In order to implement the finite element method, we need to integrate functions over cells, which means knowing which basis functions are nonzero in a given cell. For the function spaces used in the finite element method, these basis functions will be the ones whose nodes lie on the topological entities adjacent to the cell. That is, the vertices, edges and (in 3D) the faces making up the cell, as well as the cell itself. One of the roles of the mesh is therefore to provide a lookup facility for the lower-dimensional mesh entities adjacent to a given cell.

Definition 3.28

Given a mesh \(M\), then for each \(\dim(M) \geq d_1 > d_2 \geq 0\) the adjacency function \(\operatorname{Adj}_{d_1,d_2}:\, \mathbb{N}\rightarrow \mathbb{N}^k\) is the function such that:

\[\operatorname{Adj}_{d_1,d_2}(i) = (i_0, \ldots i_k)\]

where \((d_1, i)\) is a topological entity and \((d_2, i_0), \ldots, (d_2, i_k)\) are the adjacent \(d_2\)-dimensional topological entities numbered in the corresponding reference cell order. If every cell in the mesh has the same topology then \(k\) will be fixed for each \((d_1, d_2)\) pair. The correspondence between the orientation of the entity \((d_1, i)\) and the reference cell of dimension \(d_1\) is established by specifying that the vertices are numbered in ascending order 1. That is, for any entity \((d_1, i)\):

\[(i_0, \ldots i_k) = \operatorname{Adj}_{d_1,0}(i) \quad \Longrightarrow \quad i_0 < \ldots <i_k\]

A consequence of this convention is that the global orientation of all the entities making up a cell also matches their local orientation.

Example 3.29

In the mesh shown in Fig. 3.1 we have:

\[\operatorname{Adj}_{2,0}(3) = (1,5,8).\]

In other words, vertices 1, 5 and 8 are adjacent to cell 3. Similarly:

\[\operatorname{Adj}_{2,1}(3) = (11,5,9).\]

Edges 11, 5, and 9 are local edges 0, 1, and 2 of cell 3.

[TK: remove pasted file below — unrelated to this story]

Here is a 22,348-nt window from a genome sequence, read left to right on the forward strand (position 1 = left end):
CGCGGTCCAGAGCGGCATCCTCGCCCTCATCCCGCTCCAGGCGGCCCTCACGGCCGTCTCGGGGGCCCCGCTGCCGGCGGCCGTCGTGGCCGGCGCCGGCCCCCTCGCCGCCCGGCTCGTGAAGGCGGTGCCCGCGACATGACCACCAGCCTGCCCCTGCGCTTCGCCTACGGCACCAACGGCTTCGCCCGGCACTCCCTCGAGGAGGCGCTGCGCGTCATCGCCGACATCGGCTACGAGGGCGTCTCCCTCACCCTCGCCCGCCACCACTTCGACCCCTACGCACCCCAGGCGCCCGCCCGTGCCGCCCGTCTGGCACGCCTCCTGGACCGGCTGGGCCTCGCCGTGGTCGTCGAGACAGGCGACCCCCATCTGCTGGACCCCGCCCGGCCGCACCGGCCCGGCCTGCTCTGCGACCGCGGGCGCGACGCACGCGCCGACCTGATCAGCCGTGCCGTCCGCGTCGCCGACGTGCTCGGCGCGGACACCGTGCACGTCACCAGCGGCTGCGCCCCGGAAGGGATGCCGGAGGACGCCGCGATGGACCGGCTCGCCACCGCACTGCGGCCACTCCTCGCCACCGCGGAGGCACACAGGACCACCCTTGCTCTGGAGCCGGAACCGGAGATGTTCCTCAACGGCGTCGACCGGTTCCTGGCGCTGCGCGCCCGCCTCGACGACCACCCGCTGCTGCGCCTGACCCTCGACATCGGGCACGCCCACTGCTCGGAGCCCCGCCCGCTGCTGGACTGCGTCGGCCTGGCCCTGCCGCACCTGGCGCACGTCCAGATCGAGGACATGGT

3.4. Mesh geometry

The features of meshes we have so far considered are purely topological: they deal with the adjacency relationships between topological entities, but do not describe the locations of those entities in space. Provided we restrict our attention to meshes in which the element edges are straight (ie not curved), we can represent the geometry of the mesh by simply recording the coordinates of the vertices. The positions of the higher dimensional entities then just interpolate the vertices of which they are composed. We will later observe that this is equivalent to representing the geometry in a vector-valued piecewise linear finite element space.

3.5. A mesh implementation in Python

The Mesh class provides an implementation of mesh objects in 1 and 2 dimensions. Given the list of vertices making up each cell, it constructs the rest of the adjacency function. It also records the coordinates of the vertices.

The UnitSquareMesh class creates a Mesh object corresponding to a regular triangular mesh of a unit square. Similarly, the UnitIntervalMesh class performs the corresponding (rather trivial) function for a unit one dimensional mesh.

You can observe the numbering of mesh entities in these meshes using the plot_mesh script. Run:

plot_mesh -h

for usage instructions.

Footnotes

1

The numbering convention adopted here is very convenient, but only works for meshes composed of simplices (vertices, intervals, triangles and tetrahedra). A more complex convention would be required to support quadrilateral meshes.